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Does reconditioning batteries really work?

Even if you buy the best quality batteries available on the market today, after a certain active life, quality is going to degrade, the battery will hold less and less charge, and will finally fail. At that point, you will have to go out and buy a new battery, which (of course) means profit for battery manufacturers, but money out of pocket for you.

If you came here wanting to learn more about the battery reconditioning process, the chances are that you have never tried it before, and that means that you have in the past, thrown out perfectly good batteries that you thought were dead, but which could be reconditioned and brought back into active service.

Now, there are massive battery-reconditioning centers coming up across the nation that buy batteries by the ton, and which can process and recondition a few hundred thousand batteries every day. But, that's profit for the person running the center.

Can you recondition batteries, safely, within your own home?
And the answer to that simple question is a simple 'yes'.

No longer do you need to throw away batteries that are not holding a charge properly, or which seem to have died outright. Now, with a little basic knowledge, you can recondition a battery that is performing poorly and bring it right up to full charge.

However, you can't reasonably expect the manufacturers of your batteries to tell you that this is possible, because if they told you that and you went right out and reconditioned every battery that failed, or appeared to fail, it would cut into their profits.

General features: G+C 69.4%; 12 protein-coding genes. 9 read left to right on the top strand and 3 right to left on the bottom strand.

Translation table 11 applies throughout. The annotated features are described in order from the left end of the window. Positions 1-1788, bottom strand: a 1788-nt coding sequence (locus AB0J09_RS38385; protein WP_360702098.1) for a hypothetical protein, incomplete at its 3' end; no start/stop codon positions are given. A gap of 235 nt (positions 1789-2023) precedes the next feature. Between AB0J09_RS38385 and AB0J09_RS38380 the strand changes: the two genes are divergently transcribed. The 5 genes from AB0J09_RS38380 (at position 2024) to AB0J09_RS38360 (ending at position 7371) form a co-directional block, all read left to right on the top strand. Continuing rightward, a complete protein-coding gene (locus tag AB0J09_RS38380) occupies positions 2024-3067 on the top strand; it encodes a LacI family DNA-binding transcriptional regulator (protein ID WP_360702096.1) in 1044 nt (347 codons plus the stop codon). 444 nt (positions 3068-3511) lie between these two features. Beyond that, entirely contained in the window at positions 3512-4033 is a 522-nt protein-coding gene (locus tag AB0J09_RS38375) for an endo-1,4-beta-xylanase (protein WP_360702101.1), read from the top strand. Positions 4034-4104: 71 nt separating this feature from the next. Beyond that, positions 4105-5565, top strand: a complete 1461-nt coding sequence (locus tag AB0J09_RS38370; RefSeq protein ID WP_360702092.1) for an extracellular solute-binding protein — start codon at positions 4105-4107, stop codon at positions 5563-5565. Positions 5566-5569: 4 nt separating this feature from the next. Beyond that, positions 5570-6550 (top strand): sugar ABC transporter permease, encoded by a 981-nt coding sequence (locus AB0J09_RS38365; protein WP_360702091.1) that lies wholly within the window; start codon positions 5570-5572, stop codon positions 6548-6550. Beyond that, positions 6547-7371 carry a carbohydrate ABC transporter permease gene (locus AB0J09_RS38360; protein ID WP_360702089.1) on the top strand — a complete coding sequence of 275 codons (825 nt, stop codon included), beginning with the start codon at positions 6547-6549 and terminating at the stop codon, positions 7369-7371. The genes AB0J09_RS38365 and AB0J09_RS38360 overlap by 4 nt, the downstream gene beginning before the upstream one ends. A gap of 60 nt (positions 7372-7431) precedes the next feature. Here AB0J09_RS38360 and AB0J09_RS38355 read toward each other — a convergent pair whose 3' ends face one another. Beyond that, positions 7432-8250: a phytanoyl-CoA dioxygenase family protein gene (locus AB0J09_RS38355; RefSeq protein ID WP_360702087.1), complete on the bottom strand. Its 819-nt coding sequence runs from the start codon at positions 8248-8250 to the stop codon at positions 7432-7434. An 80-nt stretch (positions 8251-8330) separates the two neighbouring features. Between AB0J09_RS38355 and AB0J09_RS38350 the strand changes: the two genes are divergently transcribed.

Large-scale battery manufacturers want you to go out and buy a new battery whenever a battery performs poorly. But, now you don't have to do it.

So, what sort of batteries can be reconditioned?
The answer is that just about any sort of battery there is responds to one reconditioning process or another. Yes, there are different reconditioning processes for each kind of battery that is available, and the reconditioning process for one type of battery doesn't work for another kind of battery.

It might sound complicated, but actually it isn't.
Each reconditioning process is usually very simple and brings that specific type of battery back to full charge very easily. The reason why different reconditioning processes are needed for different batteries is that the operating principle of each battery is usually entirely different.

For example, there is a separate reconditioning process for nickel-cadmium and nickel-metal hydride batteries. Similarly, the reconditioning process for a lead-acid battery is completely different, because a lead-acid battery works on completely different principles.

A lithium-ion battery is perhaps the hardest to recondition, because it is a battery that is actually dangerously unstable and the user is only protected from this instability by a special protection circuit.

But, if you know what you're doing and if you use the right charging equipment, even a lithium-ion battery will respond to reconditioning. So, don't spend a lot of money on buying new batteries that you don't need when you can recondition your old ones.

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